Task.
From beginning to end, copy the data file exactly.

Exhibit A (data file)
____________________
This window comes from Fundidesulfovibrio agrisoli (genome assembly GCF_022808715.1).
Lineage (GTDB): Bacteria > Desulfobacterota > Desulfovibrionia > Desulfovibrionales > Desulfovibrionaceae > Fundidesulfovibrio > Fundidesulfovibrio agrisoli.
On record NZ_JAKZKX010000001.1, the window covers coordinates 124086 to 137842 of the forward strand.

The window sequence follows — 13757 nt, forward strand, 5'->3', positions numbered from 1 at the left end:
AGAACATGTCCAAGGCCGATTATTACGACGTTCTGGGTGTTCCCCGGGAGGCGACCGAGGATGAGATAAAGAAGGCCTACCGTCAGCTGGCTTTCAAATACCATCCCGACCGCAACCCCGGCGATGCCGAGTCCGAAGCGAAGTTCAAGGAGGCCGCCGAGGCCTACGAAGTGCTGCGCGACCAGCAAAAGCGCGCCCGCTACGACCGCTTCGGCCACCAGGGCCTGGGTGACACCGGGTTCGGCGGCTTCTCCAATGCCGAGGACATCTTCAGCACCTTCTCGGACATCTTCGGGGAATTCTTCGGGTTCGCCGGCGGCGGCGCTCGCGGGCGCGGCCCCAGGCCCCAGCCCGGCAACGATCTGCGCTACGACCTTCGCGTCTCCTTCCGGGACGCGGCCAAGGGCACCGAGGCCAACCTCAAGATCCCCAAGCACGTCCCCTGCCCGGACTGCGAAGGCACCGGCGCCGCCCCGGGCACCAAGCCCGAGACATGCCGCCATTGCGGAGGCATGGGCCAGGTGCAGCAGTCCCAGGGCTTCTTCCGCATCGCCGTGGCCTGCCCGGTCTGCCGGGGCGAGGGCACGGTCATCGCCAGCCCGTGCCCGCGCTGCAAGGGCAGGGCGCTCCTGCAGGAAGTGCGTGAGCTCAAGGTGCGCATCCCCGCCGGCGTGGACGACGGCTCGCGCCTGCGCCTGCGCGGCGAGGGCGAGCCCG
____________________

This window comes from Fundidesulfovibrio agrisoli (genome assembly GCF_022808715.1).
Lineage (GTDB): Bacteria > Desulfobacterota > Desulfovibrionia > Desulfovibrionales > Desulfovibrionaceae > Fundidesulfovibrio > Fundidesulfovibrio agrisoli.
On record NZ_JAKZKX010000001.1, the window covers coordinates 124086 to 137842 of the forward strand.

The window sequence follows — 13757 nt, forward strand, 5'->3', positions numbered from 1 at the left end:
AGAACATGTCCAAGGCCGATTATTACGACGTTCTGGGTGTTCCCCGGGAGGCGACCGAGGATGAGATAAAGAAGGCCTACCGTCAGCTGGCTTTCAAATACCATCCCGACCGCAACCCCGGCGATGCCGAGTCCGAAGCGAAGTTCAAGGAGGCCGCCGAGGCCTACGAAGTGCTGCGCGACCAGCAAAAGCGCGCCCGCTACGACCGCTTCGGCCACCAGGGCCTGGGTGACACCGGGTTCGGCGGCTTCTCCAATGCCGAGGACATCTTCAGCACCTTCTCGGACATCTTCGGGGAATTCTTCGGGTTCGCCGGCGGCGGCGCTCGCGGGCGCGGCCCCAGGCCCCAGCCCGGCAACGATCTGCGCTACGACCTTCGCGTCTCCTTCCGGGACGCGGCCAAGGGCACCGAGGCCAACCTCAAGATCCCCAAGCACGTCCCCTGCCCGGACTGCGAAGGCACCGGCGCCGCCCCGGGCACCAAGCCCGAGACATGCCGCCATTGCGGAGGCATGGGCCAGGTGCAGCAGTCCCAGGGCTTCTTCCGCATCGCCGTGGCCTGCCCGGTCTGCCGGGGCGAGGGCACGGTCATCGCCAGCCCGTGCCCGCGCTGCAAGGGCAGGGCGCTCCTGCAGGAAGTGCGTGAGCTCAAGGTGCGCATCCCCGCCGGCGTGGACGACGGCTCGCGCCTGCGCCTGCGCGGCGAGGGCGAGCCCG